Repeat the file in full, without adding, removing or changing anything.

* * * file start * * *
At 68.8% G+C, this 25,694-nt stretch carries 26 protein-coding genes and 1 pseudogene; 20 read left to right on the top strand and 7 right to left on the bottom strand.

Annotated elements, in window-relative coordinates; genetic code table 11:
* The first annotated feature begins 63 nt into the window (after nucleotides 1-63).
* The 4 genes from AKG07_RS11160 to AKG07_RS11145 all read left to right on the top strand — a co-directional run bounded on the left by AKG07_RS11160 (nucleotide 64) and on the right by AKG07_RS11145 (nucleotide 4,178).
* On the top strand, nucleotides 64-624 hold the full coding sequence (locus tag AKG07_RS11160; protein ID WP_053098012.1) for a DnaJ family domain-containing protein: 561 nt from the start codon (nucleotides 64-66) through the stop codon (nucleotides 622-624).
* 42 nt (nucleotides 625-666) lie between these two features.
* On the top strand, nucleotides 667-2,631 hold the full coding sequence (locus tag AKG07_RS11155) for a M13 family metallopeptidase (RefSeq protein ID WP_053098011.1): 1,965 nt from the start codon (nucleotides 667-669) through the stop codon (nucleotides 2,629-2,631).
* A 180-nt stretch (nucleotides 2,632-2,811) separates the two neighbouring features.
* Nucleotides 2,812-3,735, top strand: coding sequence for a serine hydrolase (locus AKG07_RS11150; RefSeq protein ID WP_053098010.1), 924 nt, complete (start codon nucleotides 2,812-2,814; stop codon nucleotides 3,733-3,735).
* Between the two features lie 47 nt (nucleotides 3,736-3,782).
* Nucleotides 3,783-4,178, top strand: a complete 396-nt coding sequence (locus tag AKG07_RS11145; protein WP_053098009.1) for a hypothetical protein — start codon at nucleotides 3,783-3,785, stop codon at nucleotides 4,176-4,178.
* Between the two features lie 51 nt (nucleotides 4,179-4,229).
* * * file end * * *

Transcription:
At 68.8% G+C, this 25,694-nt stretch carries 26 protein-coding genes and 1 pseudogene; 20 read left to right on the top strand and 7 right to left on the bottom strand.

Annotated elements, in window-relative coordinates; genetic code table 11:
* The first annotated feature begins 63 nt into the window (after nucleotides 1-63).
* The 4 genes from AKG07_RS11160 to AKG07_RS11145 all read left to right on the top strand — a co-directional run bounded on the left by AKG07_RS11160 (nucleotide 64) and on the right by AKG07_RS11145 (nucleotide 4,178).
* On the top strand, nucleotides 64-624 hold the full coding sequence (locus tag AKG07_RS11160; protein ID WP_053098012.1) for a DnaJ family domain-containing protein: 561 nt from the start codon (nucleotides 64-66) through the stop codon (nucleotides 622-624).
* 42 nt (nucleotides 625-666) lie between these two features.
* On the top strand, nucleotides 667-2,631 hold the full coding sequence (locus tag AKG07_RS11155) for a M13 family metallopeptidase (RefSeq protein ID WP_053098011.1): 1,965 nt from the start codon (nucleotides 667-669) through the stop codon (nucleotides 2,629-2,631).
* A 180-nt stretch (nucleotides 2,632-2,811) separates the two neighbouring features.
* Nucleotides 2,812-3,735, top strand: coding sequence for a serine hydrolase (locus AKG07_RS11150; RefSeq protein ID WP_053098010.1), 924 nt, complete (start codon nucleotides 2,812-2,814; stop codon nucleotides 3,733-3,735).
* Between the two features lie 47 nt (nucleotides 3,736-3,782).
* Nucleotides 3,783-4,178, top strand: a complete 396-nt coding sequence (locus tag AKG07_RS11145; protein WP_053098009.1) for a hypothetical protein — start codon at nucleotides 3,783-3,785, stop codon at nucleotides 4,176-4,178.
* Between the two features lie 51 nt (nucleotides 4,179-4,229).